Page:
By Clodagh Chapman, third year Geography
Clodagh Chapman finds out whether Bird lives up to its promising preview.
Whether it’s the vagaries of the Facebook algorithm, some very clever marketing or a fortunate combination of the two, it feels as though Bedlam Chorus’s debut production, Bird, has been one of those events that is impossible to avoid. Having been lucky enough to sit in on rehearsals a week earlier, I was excited to see how Bird had developed in the run-up to its performance, and (thankfully) I was not disappointed.
"Jones and Regan are really not afraid of making an audience uncomfortable"
Firstly, Bird is fantastically conceived, never letting the weight of its subject matter dampen its pace (a testament to the talents of both the cast and the creative team) and amidst what is a very sobering plotline, managing to find moments of warmth and wit. When coupled with its refreshingly three-dimensional rendering of the working-class protagonists, avoiding the clichés that much mainstream theatre is guilty of relegating working-class characters to, directorial duo Sam Jones and Ciara Regan are onto a winner.
The creative team work also incredibly well with the PRSC as a space, padding it out enough for us to be taken up into the world of the play, but without trying to mask the starkness of the concrete floors and tin roof; it feels liminal and cosy and uncomfortable all at once. And Jones and Regan are really not afraid of making an audience uncomfortable. Coming up against plumes of feathers, tin cans going awry and masses of polystyrene packaging, we are immersed in Ava’s head by force. An asthmatic’s worst nightmare, yes, but well worth the post-show puff of Ventolin. Bird manages to fuse style and substance into something that is really powerful, where the style isn’t tagged on as an afterthought but genuinely adds something to the production.
"Madi Mahoney absolutely shines as the fifteen-year-old Ava"
With regards to the quality of the performances, they are universally excellent; each character is developed, believable and played with a special sort of quality which makes you totally invest in their narrative arc. Naming stand-out individuals is difficult given the degree of talent on offer, but Madi Mahoney absolutely shines as the fifteen-year-old Ava - melding naivety with strength with a sort of teenage hedonism; never quite forgetting the trauma Ava is going through, but giving her the breathing room to be more than just a victim of her circumstances.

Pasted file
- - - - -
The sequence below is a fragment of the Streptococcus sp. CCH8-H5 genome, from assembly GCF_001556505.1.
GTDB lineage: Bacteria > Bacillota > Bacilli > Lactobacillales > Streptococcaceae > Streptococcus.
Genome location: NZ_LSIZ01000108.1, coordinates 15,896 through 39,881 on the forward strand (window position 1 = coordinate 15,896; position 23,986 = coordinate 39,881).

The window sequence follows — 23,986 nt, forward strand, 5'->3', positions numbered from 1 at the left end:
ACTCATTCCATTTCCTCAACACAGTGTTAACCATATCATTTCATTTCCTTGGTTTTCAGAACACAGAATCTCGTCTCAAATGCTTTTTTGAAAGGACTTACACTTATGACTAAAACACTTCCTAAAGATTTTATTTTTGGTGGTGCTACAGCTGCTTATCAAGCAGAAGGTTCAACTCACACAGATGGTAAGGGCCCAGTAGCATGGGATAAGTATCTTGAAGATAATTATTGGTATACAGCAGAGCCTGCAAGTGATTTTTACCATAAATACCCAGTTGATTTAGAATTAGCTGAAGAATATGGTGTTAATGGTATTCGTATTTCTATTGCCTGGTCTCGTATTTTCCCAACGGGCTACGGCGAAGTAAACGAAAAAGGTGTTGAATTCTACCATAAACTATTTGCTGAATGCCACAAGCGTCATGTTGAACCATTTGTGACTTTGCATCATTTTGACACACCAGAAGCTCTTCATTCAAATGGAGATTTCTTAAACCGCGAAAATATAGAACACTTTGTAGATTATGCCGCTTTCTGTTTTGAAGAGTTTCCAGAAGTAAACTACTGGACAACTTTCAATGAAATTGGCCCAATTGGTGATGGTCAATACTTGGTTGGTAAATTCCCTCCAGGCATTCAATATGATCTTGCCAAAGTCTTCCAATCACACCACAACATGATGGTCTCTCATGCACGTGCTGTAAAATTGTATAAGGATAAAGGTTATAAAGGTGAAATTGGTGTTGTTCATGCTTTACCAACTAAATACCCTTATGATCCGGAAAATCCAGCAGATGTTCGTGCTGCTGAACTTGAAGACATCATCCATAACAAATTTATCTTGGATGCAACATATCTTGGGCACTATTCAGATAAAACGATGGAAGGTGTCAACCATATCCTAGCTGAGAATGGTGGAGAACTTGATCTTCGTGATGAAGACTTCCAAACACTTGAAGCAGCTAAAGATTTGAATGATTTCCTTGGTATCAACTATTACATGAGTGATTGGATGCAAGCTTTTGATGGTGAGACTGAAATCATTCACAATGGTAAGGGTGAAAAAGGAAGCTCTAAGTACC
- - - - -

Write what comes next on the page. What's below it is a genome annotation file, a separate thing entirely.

Where Bird does have shortcomings, they are almost exclusively script-related. Whilst the dialogue is excellent, the bird/cage/home symbolism is applied with such heavy-handed gusto that it verges on patronising, and the ending lacks the punch that is otherwise sustained so well throughout. But these dramaturgical issues detract only very slightly from the play as a whole.
Overall, Bird is an excellent piece of theatre; it approaches difficult topics with sensitivity and warmth, uses space in really exciting ways and takes creative risks which totally pay off. The script is occasionally slightly weak, but the fact that it is the work of an award-winning playwright which is at fault in Bedlam Chorus’s debut production says a lot about the fresh talent on offer. Bedlam Chorus have established themselves as a real creative powerhouse, and I’m excited to see what they do next.
Photo credits: Harry Plowden
Did you go to see 'Bird'? What did you think? Let us know in the comments below or on social media.